Oil prices dipped on Tuesday as higher output in the United States, Canada and Libya outweighed lower production by Russia and major OPEC exporters ahead of the release of U.S. data expected to show a fourth consecutive decline in crude stocks.
Losses accelerated shortly before Tuesday's settlement. John Kilduff, founding partner at energy hedge fund Again Capital, pointed to a Bloomberg report that the Libyan prime minister and a rival commander had agreed to set up a power-sharing council.
That would compound concerns about the country's output after Libya's National Oil Co said on Monday that production had risen above 760,000 bpd to its highest since December 2014, and it plans to keep boosting production.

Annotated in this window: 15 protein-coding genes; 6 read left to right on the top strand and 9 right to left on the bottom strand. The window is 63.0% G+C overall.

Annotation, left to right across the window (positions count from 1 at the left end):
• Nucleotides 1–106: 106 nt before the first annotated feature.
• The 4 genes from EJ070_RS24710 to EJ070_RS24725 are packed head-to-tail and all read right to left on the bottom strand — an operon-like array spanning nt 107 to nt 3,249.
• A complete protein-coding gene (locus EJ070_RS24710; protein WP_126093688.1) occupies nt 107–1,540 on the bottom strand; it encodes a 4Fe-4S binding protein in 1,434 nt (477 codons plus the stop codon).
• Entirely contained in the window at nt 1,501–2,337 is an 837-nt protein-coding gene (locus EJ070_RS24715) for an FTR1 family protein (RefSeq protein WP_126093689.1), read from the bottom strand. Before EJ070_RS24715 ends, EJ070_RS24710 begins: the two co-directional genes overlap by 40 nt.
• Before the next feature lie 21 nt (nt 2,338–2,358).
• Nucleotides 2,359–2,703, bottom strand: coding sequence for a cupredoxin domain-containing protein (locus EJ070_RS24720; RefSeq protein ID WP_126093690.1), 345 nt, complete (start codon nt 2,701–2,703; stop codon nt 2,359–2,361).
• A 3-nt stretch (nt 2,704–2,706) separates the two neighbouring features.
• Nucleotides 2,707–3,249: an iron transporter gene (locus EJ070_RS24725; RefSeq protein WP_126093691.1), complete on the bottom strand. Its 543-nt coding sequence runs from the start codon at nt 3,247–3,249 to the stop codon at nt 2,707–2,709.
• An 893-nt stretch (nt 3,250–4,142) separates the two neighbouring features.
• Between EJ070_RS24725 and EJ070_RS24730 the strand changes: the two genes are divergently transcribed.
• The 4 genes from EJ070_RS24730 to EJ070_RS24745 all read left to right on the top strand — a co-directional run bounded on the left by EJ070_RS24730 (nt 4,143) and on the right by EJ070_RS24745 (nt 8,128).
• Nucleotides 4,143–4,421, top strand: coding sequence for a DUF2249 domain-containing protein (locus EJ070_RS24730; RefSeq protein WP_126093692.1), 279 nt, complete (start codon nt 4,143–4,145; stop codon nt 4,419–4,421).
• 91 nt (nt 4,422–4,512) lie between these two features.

"We've got more output from Libya and the United States and there is no certainty OPEC will keep production cuts in place at their meeting in May," said Phil Davis, managing partner at PSW Investments in Woodland Park, New Jersey.
"Until OPEC removes the fear that they might not extend their production cuts, it will be hard for oil to get a bid," Davis said.